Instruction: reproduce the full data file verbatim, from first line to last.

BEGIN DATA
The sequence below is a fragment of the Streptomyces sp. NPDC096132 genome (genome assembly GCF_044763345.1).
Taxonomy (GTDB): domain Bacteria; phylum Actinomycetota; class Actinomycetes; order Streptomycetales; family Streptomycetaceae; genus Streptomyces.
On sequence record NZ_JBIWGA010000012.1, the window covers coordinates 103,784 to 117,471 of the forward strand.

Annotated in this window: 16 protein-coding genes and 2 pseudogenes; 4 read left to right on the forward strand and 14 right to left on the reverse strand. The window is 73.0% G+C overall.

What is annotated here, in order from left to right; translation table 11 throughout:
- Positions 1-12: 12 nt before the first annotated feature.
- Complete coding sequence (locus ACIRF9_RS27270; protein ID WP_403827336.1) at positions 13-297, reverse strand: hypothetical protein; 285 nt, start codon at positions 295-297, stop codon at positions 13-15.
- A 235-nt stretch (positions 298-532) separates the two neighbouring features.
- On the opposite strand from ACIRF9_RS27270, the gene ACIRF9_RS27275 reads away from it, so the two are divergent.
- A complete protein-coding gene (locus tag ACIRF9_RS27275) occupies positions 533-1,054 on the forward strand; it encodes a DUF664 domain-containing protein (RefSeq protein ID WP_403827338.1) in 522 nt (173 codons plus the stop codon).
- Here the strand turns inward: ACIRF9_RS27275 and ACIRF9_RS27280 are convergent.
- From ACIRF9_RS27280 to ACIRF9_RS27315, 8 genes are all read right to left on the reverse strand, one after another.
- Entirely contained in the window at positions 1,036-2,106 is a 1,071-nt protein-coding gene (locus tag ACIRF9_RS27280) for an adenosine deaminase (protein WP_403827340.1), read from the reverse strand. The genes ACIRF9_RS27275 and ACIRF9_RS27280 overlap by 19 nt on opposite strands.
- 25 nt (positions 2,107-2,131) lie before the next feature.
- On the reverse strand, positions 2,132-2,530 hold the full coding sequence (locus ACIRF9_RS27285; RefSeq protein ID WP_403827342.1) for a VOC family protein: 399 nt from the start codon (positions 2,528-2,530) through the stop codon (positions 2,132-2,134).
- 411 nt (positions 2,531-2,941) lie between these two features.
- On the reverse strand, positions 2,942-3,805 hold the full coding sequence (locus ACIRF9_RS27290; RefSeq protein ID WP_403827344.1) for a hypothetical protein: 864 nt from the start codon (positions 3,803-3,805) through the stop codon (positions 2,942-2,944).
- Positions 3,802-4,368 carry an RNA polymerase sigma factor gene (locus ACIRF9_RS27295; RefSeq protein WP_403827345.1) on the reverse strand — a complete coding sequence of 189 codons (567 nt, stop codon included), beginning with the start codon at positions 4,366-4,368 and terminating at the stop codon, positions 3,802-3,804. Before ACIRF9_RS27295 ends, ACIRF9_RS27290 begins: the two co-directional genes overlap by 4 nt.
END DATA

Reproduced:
The sequence below is a fragment of the Streptomyces sp. NPDC096132 genome (genome assembly GCF_044763345.1).
Taxonomy (GTDB): domain Bacteria; phylum Actinomycetota; class Actinomycetes; order Streptomycetales; family Streptomycetaceae; genus Streptomyces.
On sequence record NZ_JBIWGA010000012.1, the window covers coordinates 103,784 to 117,471 of the forward strand.

Annotated in this window: 16 protein-coding genes and 2 pseudogenes; 4 read left to right on the forward strand and 14 right to left on the reverse strand. The window is 73.0% G+C overall.

What is annotated here, in order from left to right; translation table 11 throughout:
- Positions 1-12: 12 nt before the first annotated feature.
- Complete coding sequence (locus ACIRF9_RS27270; protein ID WP_403827336.1) at positions 13-297, reverse strand: hypothetical protein; 285 nt, start codon at positions 295-297, stop codon at positions 13-15.
- A 235-nt stretch (positions 298-532) separates the two neighbouring features.
- On the opposite strand from ACIRF9_RS27270, the gene ACIRF9_RS27275 reads away from it, so the two are divergent.
- A complete protein-coding gene (locus tag ACIRF9_RS27275) occupies positions 533-1,054 on the forward strand; it encodes a DUF664 domain-containing protein (RefSeq protein ID WP_403827338.1) in 522 nt (173 codons plus the stop codon).
- Here the strand turns inward: ACIRF9_RS27275 and ACIRF9_RS27280 are convergent.
- From ACIRF9_RS27280 to ACIRF9_RS27315, 8 genes are all read right to left on the reverse strand, one after another.
- Entirely contained in the window at positions 1,036-2,106 is a 1,071-nt protein-coding gene (locus tag ACIRF9_RS27280) for an adenosine deaminase (protein WP_403827340.1), read from the reverse strand. The genes ACIRF9_RS27275 and ACIRF9_RS27280 overlap by 19 nt on opposite strands.
- 25 nt (positions 2,107-2,131) lie before the next feature.
- On the reverse strand, positions 2,132-2,530 hold the full coding sequence (locus ACIRF9_RS27285; RefSeq protein ID WP_403827342.1) for a VOC family protein: 399 nt from the start codon (positions 2,528-2,530) through the stop codon (positions 2,132-2,134).
- 411 nt (positions 2,531-2,941) lie between these two features.
- On the reverse strand, positions 2,942-3,805 hold the full coding sequence (locus ACIRF9_RS27290; RefSeq protein ID WP_403827344.1) for a hypothetical protein: 864 nt from the start codon (positions 3,803-3,805) through the stop codon (positions 2,942-2,944).
- Positions 3,802-4,368 carry an RNA polymerase sigma factor gene (locus ACIRF9_RS27295; RefSeq protein WP_403827345.1) on the reverse strand — a complete coding sequence of 189 codons (567 nt, stop codon included), beginning with the start codon at positions 4,366-4,368 and terminating at the stop codon, positions 3,802-3,804. Before ACIRF9_RS27295 ends, ACIRF9_RS27290 begins: the two co-directional genes overlap by 4 nt.